Deep Algo took part of a special remote hackathon – organized by Bpifrance and Business France – in New York City for an entire week in June.
A great experience for all the participants and for our Team!
Interview with Chris Li – one of the participant in the winning team
Hi Chris !
Let’s start our interview. Can you please introduce your team ?
When we formed as a team on the first day of the hackathon, I knew we were it was going to be a unique experience. Our team consisted equally of developers and designers, male and female, American and Singaporean. The diversity of ideas and skills, I believe, ultimately contributed to the success of the team.
As the project manager and one of the designers, it was delightful working with people coming from different walks of life.
Why did you decide to take part at this Hackathon ?
I decided to participate in this Hackathon because of the design challenge it presented.
To redesign the expression of code for non-technical users so they may understand the application was an obstacle that I could relate. In fact, even developers were non-technical people at some point in their life. With the difficulty of the challenge, I saw it as a learning opportunity to advance my craft.
Having that user empathy embedded in my experience, I was invested in making a difference.
As my first UXathon, I saw it as an opportunity to test my determination and craft within this field.
How did you organize your work?
Creating a PRD with a roadmap helped with what the design was for, who it was targeting, and the expectations we hoped to achieve.
We also made it mandatory to meet up on selected days to perform stand-ups and future goals we had for the design.
Which kind of tools or softwares did you used ?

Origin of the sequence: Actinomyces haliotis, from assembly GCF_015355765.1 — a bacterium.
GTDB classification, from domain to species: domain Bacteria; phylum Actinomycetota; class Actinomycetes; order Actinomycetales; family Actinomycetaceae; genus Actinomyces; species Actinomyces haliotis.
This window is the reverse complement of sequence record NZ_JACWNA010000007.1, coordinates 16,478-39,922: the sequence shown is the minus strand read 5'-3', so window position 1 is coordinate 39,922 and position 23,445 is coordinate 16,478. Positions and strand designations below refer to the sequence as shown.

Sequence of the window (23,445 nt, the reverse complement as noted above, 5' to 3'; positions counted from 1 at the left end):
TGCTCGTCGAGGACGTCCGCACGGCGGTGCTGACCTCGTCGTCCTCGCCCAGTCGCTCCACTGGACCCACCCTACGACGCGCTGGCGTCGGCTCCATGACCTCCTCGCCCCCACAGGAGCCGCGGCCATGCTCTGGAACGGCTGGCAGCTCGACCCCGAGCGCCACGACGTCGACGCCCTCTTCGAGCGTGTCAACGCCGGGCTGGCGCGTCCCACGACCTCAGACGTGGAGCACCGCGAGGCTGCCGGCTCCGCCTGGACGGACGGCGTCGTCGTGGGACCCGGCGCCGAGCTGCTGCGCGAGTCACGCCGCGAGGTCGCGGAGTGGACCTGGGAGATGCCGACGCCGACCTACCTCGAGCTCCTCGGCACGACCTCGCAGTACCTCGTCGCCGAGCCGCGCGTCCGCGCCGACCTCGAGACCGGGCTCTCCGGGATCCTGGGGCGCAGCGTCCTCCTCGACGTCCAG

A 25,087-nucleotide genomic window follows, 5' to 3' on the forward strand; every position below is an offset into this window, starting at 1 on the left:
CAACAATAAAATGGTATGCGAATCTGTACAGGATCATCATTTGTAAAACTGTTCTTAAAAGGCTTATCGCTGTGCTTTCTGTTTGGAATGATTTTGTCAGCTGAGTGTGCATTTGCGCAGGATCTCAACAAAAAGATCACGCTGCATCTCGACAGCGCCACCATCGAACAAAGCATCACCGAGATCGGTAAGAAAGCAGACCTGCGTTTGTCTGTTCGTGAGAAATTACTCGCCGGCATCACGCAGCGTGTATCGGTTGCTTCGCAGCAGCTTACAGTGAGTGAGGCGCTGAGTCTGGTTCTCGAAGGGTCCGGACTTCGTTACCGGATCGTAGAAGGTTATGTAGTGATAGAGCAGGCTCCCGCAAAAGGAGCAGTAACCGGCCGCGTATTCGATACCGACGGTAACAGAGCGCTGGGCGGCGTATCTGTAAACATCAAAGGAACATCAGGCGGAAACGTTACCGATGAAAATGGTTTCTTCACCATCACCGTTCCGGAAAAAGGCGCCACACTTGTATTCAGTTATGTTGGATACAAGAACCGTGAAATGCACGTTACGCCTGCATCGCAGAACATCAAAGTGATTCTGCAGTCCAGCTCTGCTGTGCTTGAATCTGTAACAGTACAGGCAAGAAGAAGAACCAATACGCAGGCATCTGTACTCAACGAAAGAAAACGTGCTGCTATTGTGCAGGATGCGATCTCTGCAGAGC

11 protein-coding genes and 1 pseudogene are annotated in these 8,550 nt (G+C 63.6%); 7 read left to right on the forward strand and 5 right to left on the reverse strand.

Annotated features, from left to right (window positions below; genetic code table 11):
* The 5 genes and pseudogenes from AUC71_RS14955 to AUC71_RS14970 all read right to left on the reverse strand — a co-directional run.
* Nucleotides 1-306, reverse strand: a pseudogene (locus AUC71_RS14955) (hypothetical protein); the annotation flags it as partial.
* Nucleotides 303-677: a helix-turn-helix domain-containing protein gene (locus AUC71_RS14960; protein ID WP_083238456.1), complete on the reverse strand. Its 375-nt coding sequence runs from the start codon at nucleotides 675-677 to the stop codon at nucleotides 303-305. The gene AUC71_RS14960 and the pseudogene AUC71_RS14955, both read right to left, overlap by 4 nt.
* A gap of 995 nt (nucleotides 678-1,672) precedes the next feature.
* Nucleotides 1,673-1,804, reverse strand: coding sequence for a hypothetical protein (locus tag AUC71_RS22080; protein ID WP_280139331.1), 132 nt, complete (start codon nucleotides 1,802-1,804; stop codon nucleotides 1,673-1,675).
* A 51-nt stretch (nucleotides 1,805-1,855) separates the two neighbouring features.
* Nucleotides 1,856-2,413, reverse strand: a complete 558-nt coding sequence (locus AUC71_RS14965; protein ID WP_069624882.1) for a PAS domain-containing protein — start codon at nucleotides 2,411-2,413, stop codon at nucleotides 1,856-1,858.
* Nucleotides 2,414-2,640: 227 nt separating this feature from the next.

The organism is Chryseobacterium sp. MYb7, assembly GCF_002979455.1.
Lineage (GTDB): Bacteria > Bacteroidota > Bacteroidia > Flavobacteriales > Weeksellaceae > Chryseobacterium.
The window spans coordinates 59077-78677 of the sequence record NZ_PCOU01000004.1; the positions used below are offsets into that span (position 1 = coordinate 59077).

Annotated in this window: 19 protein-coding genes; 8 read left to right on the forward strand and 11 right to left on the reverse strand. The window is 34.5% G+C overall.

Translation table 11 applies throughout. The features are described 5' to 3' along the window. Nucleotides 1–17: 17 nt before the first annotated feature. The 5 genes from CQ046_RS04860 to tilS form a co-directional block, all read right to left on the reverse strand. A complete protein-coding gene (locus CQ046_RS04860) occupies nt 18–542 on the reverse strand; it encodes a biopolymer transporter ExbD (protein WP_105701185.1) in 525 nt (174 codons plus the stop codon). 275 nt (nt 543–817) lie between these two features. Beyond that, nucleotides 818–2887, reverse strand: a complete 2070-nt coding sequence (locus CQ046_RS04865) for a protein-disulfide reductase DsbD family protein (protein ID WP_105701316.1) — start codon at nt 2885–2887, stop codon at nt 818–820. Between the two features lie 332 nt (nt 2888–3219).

Figma for its collaboration tool and Invision for prototyping.
What was the most difficult during the Hackathon ?
Staying up till 5 AM. I kid… not really.
The most difficult part was to get everyone together because the hackathon extended to weekdays which naturally caused conflicts with our profession and personal life.
And finnally – and maybe the most important – can you explain us the solution you have proposed ?
We analyzed multiple data visualization graphs and tested applications that were designed to teach children how to write code.
The first application we played with was Scratch developed by MIT, it started with simple navigation rules that users implemented and ran, the “player” in the game followed the set of directions given. Scratch inspired us to study Google Maps, a navigating application designed for the general population.
We found the features that helped users navigate to their destination was very useful. Adopting the “pinned man,” we designed a guide tracker that takes the user step by step to through the data flow, so every process was evaluated at the user’s speed.
Within this feature, we allowed users to make decisions on the next probable step. Users would learn from their mistakes and retry for any amount attempts.
Our team wanted users to have a sense of control. Invoking learning by grasping the logic behind the graph allowed anyone to understand the data as long as they are willing to give it a second try. We also applied other features such as the option to rotate the graph, comment, isolate nodes, and search for context behind the data.